Germany today adopted a law that aims to facilitate the deportation of migrants

Chancellor Scholz said last week that Germany must begin "large-scale" deportations of migrants who have no right to remain in the country

by Sededin Dedovic
SHARE
Germany today adopted a law that aims to facilitate the deportation of migrants
© Andreas Rentz / Getty Images

The German government, in a significant move, has given the green light to a bill aimed at streamlining the process of deporting unsuccessful asylum seekers. This decision comes in the wake of Chancellor Scholz's recent declaration that Germany must initiate "large-scale" deportations of migrants without a legitimate claim to remain within the nation's borders.

The draft legislation, requiring approval from the parliamentary majority to become law, introduces several provisions to enhance the efficiency of deportation procedures. One of the key changes in this bill is the extension of the maximum pre-deportation detention period from 10 days to 28 days.

This extension is seen as a measure to ensure that authorities have sufficient time to process deportations while adhering to due process. The bill also focuses on deporting individuals involved with criminal organizations, strengthening the government's stance on national security.

The situation has been further complicated by the arrival of over a million Ukrainians fleeing the Russian invasion

In another significant step, the law empowers authorities to conduct searches within residential buildings to locate documentation that would ascertain a person's identity without any doubt.

Moreover, the law removes the obligation for authorities to notify individuals in advance of deportation in certain cases, prioritizing the swift implementation of deportation orders. The urgency for such measures has grown due to the rapid increase in the number of asylum seekers entering the country, resulting in overcrowded migrant shelters in Germany.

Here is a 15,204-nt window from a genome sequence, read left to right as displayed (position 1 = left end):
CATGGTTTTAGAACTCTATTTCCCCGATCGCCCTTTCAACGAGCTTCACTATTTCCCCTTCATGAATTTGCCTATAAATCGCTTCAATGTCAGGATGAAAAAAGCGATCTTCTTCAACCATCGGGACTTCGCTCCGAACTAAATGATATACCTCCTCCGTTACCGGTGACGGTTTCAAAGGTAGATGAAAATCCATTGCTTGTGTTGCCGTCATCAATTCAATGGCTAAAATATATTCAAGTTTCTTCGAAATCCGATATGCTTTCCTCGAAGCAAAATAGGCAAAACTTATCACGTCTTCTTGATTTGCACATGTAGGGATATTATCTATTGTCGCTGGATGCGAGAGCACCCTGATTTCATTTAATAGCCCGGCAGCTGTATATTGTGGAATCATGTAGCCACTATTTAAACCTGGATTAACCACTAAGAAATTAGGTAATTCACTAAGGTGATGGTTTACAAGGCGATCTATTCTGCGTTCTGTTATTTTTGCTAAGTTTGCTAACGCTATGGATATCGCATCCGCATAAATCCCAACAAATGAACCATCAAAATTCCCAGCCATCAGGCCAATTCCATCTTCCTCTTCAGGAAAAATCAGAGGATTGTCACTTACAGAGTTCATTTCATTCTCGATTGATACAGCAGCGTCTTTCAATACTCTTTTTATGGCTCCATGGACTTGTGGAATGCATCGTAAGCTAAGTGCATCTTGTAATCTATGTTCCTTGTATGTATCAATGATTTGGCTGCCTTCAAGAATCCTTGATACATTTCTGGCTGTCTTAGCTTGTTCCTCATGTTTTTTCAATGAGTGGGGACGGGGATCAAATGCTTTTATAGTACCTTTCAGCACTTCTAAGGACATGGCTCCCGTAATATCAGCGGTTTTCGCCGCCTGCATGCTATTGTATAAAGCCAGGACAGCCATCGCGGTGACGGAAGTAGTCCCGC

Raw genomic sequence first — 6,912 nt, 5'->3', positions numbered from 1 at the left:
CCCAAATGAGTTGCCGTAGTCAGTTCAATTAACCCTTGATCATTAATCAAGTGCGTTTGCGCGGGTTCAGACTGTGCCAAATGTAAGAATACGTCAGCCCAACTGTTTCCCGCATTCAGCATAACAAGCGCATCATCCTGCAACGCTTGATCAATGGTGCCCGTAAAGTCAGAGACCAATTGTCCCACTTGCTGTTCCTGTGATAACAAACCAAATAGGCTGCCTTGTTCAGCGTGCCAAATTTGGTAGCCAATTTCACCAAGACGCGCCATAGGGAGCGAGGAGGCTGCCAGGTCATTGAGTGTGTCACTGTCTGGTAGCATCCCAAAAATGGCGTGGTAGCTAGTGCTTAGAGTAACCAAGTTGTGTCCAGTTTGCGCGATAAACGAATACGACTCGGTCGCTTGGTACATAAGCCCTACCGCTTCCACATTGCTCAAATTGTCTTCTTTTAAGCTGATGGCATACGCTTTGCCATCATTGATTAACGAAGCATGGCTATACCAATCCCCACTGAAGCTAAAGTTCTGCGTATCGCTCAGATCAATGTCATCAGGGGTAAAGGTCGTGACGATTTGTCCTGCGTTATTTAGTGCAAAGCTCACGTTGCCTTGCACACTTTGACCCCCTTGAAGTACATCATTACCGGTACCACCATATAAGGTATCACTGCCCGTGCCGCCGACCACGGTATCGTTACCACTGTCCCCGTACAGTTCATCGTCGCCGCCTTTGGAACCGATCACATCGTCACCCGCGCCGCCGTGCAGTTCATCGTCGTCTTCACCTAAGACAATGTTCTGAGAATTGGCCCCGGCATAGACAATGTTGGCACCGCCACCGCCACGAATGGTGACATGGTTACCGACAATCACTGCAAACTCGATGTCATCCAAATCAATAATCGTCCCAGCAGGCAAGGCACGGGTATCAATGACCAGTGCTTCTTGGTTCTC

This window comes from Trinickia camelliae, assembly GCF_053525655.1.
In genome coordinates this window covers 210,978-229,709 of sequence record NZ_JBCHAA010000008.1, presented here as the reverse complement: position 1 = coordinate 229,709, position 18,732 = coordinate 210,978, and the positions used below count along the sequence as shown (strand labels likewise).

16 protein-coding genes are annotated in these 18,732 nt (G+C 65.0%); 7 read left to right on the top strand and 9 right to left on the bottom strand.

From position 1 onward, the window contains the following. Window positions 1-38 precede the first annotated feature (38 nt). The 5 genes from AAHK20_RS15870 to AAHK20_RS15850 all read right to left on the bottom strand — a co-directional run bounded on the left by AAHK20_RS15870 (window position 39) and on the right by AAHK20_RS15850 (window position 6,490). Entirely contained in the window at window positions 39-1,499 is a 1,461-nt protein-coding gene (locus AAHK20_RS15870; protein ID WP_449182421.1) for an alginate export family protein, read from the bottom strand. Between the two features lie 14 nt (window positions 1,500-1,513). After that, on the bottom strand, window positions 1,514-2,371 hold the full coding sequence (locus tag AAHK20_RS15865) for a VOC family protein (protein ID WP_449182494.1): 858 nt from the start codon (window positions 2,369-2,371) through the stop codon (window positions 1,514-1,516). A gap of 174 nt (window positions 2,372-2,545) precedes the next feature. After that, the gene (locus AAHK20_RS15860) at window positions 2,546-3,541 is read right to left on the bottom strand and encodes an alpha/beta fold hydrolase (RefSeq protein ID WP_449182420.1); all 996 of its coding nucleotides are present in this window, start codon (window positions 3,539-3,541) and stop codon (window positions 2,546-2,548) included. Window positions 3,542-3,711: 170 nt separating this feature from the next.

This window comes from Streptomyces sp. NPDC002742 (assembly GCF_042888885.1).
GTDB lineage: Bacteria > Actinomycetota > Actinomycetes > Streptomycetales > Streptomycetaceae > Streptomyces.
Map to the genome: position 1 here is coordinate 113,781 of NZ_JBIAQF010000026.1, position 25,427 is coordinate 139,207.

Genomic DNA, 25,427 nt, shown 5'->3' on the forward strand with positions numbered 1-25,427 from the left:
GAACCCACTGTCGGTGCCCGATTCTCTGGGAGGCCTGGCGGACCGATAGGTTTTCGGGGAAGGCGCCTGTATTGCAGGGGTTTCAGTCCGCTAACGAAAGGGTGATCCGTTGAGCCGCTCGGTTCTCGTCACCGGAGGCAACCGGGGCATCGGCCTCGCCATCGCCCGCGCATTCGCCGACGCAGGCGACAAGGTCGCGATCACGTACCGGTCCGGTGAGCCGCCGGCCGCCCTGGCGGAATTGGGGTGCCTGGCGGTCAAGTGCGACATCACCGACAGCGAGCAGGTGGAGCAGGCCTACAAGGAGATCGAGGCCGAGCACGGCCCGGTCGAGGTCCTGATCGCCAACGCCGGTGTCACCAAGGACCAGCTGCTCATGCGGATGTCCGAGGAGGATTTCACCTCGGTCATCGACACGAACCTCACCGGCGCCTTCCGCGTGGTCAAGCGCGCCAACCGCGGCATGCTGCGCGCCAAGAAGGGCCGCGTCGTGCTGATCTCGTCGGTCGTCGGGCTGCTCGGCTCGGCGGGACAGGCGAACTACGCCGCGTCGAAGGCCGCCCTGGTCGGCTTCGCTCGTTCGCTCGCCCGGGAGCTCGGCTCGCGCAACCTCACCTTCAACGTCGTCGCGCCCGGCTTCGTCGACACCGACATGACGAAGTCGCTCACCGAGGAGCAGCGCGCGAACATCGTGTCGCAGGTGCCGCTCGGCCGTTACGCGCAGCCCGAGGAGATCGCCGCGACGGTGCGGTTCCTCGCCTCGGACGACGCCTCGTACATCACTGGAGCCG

The situation has been further complicated by the arrival of over a million Ukrainians fleeing the Russian invasion, adding to the burden on resources and infrastructure. Interior Minister Nancy Fesser had previously announced the proposed changes, citing statistics that indicate a 27% increase in deportations compared to the previous year.

She also expressed the need to address the situation of rejected asylum seekers who continue to reside in Germany under temporary permits, often due to factors like health conditions, dependent children with residency status, or a lack of proper identity documentation.

Looking ahead, Fesserova has outlined her plans to toughen penalties for those involved in migrant smuggling, with hopes of gaining government approval for these changes as early as November. She is also considering extending border controls at Germany's frontiers with Poland, the Czech Republic, and Switzerland to at least 20 days, emphasizing the nation's commitment to border security and sovereignty.

In essence, the approved bill signifies a significant shift in Germany's approach to managing migration and asylum, seeking to strike a balance between humanitarian considerations and national security concerns as the country faces increasing challenges in this realm.

Germany
SHARE